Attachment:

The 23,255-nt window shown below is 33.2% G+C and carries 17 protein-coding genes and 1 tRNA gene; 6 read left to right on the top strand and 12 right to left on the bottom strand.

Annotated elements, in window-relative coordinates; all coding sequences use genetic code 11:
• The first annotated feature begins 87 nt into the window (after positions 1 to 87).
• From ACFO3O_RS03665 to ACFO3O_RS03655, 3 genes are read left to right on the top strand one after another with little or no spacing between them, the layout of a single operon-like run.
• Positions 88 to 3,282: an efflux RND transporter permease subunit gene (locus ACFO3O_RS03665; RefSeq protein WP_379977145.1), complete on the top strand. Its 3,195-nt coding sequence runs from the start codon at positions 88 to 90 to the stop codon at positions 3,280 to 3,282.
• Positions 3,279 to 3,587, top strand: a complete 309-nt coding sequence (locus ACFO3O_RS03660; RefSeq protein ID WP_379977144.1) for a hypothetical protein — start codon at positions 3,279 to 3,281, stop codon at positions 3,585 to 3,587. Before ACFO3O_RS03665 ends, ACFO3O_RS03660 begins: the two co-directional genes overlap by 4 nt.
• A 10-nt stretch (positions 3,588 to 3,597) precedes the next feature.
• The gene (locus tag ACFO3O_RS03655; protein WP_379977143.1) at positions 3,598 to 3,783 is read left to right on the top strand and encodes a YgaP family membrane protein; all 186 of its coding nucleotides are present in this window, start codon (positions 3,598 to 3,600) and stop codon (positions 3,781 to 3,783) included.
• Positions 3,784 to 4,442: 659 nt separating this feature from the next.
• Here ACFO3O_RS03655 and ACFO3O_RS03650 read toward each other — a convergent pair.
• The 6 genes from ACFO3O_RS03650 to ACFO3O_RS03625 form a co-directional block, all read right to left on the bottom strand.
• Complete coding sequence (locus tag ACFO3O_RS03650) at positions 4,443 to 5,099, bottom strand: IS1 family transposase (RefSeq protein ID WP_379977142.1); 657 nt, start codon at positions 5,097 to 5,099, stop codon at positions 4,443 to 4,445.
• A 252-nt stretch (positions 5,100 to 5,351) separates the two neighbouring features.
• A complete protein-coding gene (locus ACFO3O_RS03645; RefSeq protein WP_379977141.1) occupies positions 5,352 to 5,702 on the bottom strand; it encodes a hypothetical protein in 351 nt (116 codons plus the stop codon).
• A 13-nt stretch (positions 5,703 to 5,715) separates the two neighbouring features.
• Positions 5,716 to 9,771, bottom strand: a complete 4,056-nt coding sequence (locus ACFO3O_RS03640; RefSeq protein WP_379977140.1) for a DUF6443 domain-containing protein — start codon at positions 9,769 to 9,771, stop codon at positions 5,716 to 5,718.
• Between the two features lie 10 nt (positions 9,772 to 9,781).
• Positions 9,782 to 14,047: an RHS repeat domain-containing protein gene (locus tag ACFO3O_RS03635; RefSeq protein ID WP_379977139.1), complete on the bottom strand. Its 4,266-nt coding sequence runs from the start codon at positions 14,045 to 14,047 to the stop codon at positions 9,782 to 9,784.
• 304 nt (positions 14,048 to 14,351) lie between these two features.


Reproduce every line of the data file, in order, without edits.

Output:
The 23,255-nt window shown below is 33.2% G+C and carries 17 protein-coding genes and 1 tRNA gene; 6 read left to right on the top strand and 12 right to left on the bottom strand.

Annotated elements, in window-relative coordinates; all coding sequences use genetic code 11:
• The first annotated feature begins 87 nt into the window (after positions 1 to 87).
• From ACFO3O_RS03665 to ACFO3O_RS03655, 3 genes are read left to right on the top strand one after another with little or no spacing between them, the layout of a single operon-like run.
• Positions 88 to 3,282: an efflux RND transporter permease subunit gene (locus ACFO3O_RS03665; RefSeq protein WP_379977145.1), complete on the top strand. Its 3,195-nt coding sequence runs from the start codon at positions 88 to 90 to the stop codon at positions 3,280 to 3,282.
• Positions 3,279 to 3,587, top strand: a complete 309-nt coding sequence (locus ACFO3O_RS03660; RefSeq protein ID WP_379977144.1) for a hypothetical protein — start codon at positions 3,279 to 3,281, stop codon at positions 3,585 to 3,587. Before ACFO3O_RS03665 ends, ACFO3O_RS03660 begins: the two co-directional genes overlap by 4 nt.
• A 10-nt stretch (positions 3,588 to 3,597) precedes the next feature.
• The gene (locus tag ACFO3O_RS03655; protein WP_379977143.1) at positions 3,598 to 3,783 is read left to right on the top strand and encodes a YgaP family membrane protein; all 186 of its coding nucleotides are present in this window, start codon (positions 3,598 to 3,600) and stop codon (positions 3,781 to 3,783) included.
• Positions 3,784 to 4,442: 659 nt separating this feature from the next.
• Here ACFO3O_RS03655 and ACFO3O_RS03650 read toward each other — a convergent pair.
• The 6 genes from ACFO3O_RS03650 to ACFO3O_RS03625 form a co-directional block, all read right to left on the bottom strand.
• Complete coding sequence (locus tag ACFO3O_RS03650) at positions 4,443 to 5,099, bottom strand: IS1 family transposase (RefSeq protein ID WP_379977142.1); 657 nt, start codon at positions 5,097 to 5,099, stop codon at positions 4,443 to 4,445.
• A 252-nt stretch (positions 5,100 to 5,351) separates the two neighbouring features.
• A complete protein-coding gene (locus ACFO3O_RS03645; RefSeq protein WP_379977141.1) occupies positions 5,352 to 5,702 on the bottom strand; it encodes a hypothetical protein in 351 nt (116 codons plus the stop codon).
• A 13-nt stretch (positions 5,703 to 5,715) separates the two neighbouring features.
• Positions 5,716 to 9,771, bottom strand: a complete 4,056-nt coding sequence (locus ACFO3O_RS03640; RefSeq protein WP_379977140.1) for a DUF6443 domain-containing protein — start codon at positions 9,769 to 9,771, stop codon at positions 5,716 to 5,718.
• Between the two features lie 10 nt (positions 9,772 to 9,781).
• Positions 9,782 to 14,047: an RHS repeat domain-containing protein gene (locus tag ACFO3O_RS03635; RefSeq protein ID WP_379977139.1), complete on the bottom strand. Its 4,266-nt coding sequence runs from the start codon at positions 14,045 to 14,047 to the stop codon at positions 9,782 to 9,784.
• 304 nt (positions 14,048 to 14,351) lie between these two features.